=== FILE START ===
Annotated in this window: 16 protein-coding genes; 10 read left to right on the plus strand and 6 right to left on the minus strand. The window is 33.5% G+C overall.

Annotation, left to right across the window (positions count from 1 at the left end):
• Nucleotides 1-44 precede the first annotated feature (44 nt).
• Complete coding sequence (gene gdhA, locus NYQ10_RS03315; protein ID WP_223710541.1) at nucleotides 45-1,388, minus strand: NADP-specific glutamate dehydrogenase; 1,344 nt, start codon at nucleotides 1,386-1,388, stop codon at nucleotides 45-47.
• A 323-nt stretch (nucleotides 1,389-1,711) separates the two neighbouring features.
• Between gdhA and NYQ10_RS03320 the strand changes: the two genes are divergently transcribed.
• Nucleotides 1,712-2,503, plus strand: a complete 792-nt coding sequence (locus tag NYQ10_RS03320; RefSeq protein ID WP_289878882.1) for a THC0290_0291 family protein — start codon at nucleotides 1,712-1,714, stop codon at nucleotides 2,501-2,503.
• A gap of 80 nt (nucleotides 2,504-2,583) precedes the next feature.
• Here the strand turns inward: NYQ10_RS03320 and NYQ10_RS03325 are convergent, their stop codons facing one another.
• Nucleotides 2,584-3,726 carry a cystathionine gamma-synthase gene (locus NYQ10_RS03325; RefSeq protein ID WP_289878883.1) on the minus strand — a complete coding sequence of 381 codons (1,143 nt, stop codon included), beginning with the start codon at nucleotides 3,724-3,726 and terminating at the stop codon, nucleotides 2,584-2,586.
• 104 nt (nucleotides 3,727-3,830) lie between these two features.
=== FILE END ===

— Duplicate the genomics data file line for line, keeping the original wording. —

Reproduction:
Annotated in this window: 16 protein-coding genes; 10 read left to right on the plus strand and 6 right to left on the minus strand. The window is 33.5% G+C overall.

Annotation, left to right across the window (positions count from 1 at the left end):
• Nucleotides 1-44 precede the first annotated feature (44 nt).
• Complete coding sequence (gene gdhA, locus NYQ10_RS03315; protein ID WP_223710541.1) at nucleotides 45-1,388, minus strand: NADP-specific glutamate dehydrogenase; 1,344 nt, start codon at nucleotides 1,386-1,388, stop codon at nucleotides 45-47.
• A 323-nt stretch (nucleotides 1,389-1,711) separates the two neighbouring features.
• Between gdhA and NYQ10_RS03320 the strand changes: the two genes are divergently transcribed.
• Nucleotides 1,712-2,503, plus strand: a complete 792-nt coding sequence (locus tag NYQ10_RS03320; RefSeq protein ID WP_289878882.1) for a THC0290_0291 family protein — start codon at nucleotides 1,712-1,714, stop codon at nucleotides 2,501-2,503.
• A gap of 80 nt (nucleotides 2,504-2,583) precedes the next feature.
• Here the strand turns inward: NYQ10_RS03320 and NYQ10_RS03325 are convergent, their stop codons facing one another.
• Nucleotides 2,584-3,726 carry a cystathionine gamma-synthase gene (locus NYQ10_RS03325; RefSeq protein ID WP_289878883.1) on the minus strand — a complete coding sequence of 381 codons (1,143 nt, stop codon included), beginning with the start codon at nucleotides 3,724-3,726 and terminating at the stop codon, nucleotides 2,584-2,586.
• 104 nt (nucleotides 3,727-3,830) lie between these two features.